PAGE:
The government must take into account the opinions of Russian society when considering introducing a special juvenile justice system, President Vladimir Putin said on Saturday at a congress of the Russian Parents Opposition group.
“The opinion of society, it goes without saying, will be heard and considered. In these issues, there must be no place for secrecy or imposition when taking on these projects,” Putin said.
Russia has been working on the implementation of a special justice system for handling juveniles since it signed the European Social Charter back in 2000. That initiative has been strongly opposed by conservative groups in Russia, including the Russian Orthodox Church, as an alien western practice damaging traditional family values.
Children’s rights ombudsmen offices have been established across the country in the past year, but there is still no separate branch of the courts for dealing with minors.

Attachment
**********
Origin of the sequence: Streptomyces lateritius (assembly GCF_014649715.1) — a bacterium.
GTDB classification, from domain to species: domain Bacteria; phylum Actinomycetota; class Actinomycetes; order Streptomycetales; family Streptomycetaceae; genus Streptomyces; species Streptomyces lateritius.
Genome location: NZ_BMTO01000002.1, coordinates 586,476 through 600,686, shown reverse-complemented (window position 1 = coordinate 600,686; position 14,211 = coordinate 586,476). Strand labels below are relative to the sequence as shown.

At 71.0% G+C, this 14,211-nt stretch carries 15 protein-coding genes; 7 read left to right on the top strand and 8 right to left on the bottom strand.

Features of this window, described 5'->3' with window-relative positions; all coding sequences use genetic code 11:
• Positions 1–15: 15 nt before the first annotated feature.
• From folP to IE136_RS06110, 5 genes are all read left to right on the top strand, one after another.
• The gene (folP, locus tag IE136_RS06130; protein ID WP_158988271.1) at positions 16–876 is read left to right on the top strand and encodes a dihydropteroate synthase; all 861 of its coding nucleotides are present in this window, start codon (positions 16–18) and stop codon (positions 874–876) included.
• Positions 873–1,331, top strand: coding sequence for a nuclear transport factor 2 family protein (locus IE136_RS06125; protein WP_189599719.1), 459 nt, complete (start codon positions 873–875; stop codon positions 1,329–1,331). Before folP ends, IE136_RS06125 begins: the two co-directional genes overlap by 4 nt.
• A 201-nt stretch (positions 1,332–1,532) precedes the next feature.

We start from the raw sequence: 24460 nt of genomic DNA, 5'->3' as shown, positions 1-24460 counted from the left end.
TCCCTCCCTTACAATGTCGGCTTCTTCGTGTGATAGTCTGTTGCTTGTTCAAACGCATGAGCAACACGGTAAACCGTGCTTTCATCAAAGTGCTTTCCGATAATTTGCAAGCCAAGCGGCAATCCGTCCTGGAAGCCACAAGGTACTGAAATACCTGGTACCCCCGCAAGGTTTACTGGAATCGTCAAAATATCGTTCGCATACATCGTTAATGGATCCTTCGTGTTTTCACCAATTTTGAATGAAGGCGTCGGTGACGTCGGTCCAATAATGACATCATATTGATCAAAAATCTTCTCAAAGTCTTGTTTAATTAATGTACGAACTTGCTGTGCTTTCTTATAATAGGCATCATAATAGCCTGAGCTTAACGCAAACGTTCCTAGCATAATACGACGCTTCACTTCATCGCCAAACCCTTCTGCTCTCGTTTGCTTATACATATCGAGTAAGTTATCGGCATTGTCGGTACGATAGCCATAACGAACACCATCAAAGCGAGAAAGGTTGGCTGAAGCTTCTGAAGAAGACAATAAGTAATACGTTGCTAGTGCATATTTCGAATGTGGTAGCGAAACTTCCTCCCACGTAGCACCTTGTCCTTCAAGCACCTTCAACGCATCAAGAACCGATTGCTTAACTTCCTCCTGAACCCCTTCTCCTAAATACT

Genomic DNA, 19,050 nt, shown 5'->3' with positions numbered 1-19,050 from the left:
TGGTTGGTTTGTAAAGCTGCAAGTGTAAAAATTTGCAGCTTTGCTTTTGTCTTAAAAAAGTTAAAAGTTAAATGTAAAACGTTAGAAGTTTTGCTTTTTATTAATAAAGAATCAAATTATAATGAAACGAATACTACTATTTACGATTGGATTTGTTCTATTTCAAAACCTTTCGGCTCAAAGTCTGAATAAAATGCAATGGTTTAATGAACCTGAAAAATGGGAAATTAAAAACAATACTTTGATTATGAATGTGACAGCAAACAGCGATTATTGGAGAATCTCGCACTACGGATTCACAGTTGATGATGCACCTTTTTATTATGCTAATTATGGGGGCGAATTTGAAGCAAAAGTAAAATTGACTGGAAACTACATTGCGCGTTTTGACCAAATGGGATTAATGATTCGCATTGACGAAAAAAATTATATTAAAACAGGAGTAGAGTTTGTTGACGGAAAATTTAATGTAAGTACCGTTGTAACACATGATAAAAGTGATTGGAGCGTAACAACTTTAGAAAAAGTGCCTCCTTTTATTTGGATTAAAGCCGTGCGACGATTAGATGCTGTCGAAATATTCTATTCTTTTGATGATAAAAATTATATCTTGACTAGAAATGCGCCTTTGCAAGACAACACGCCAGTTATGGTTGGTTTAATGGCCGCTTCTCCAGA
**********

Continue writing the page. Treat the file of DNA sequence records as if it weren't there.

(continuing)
Putin said over 141,000 citizens had signed a petition expressing concern over introduction of a juvenile justice system, and said he recognized the concerns of those who thought that a series of draft laws on guarantees for the rights of children contained social risks.
“And most importantly, Russian family traditions are not fully taken into account in them,” he said.
Over half (57 percent) of Russians questioned in a survey last week backed the idea of juvenile courts in Russia, but some 71 percent said they were against children’s rights taking priority over those of their parents.
Sixty percent said minors should not be allowed to take action against their parents in the courts, according to the survey conducted by the VTsIOM state-run polling organization.
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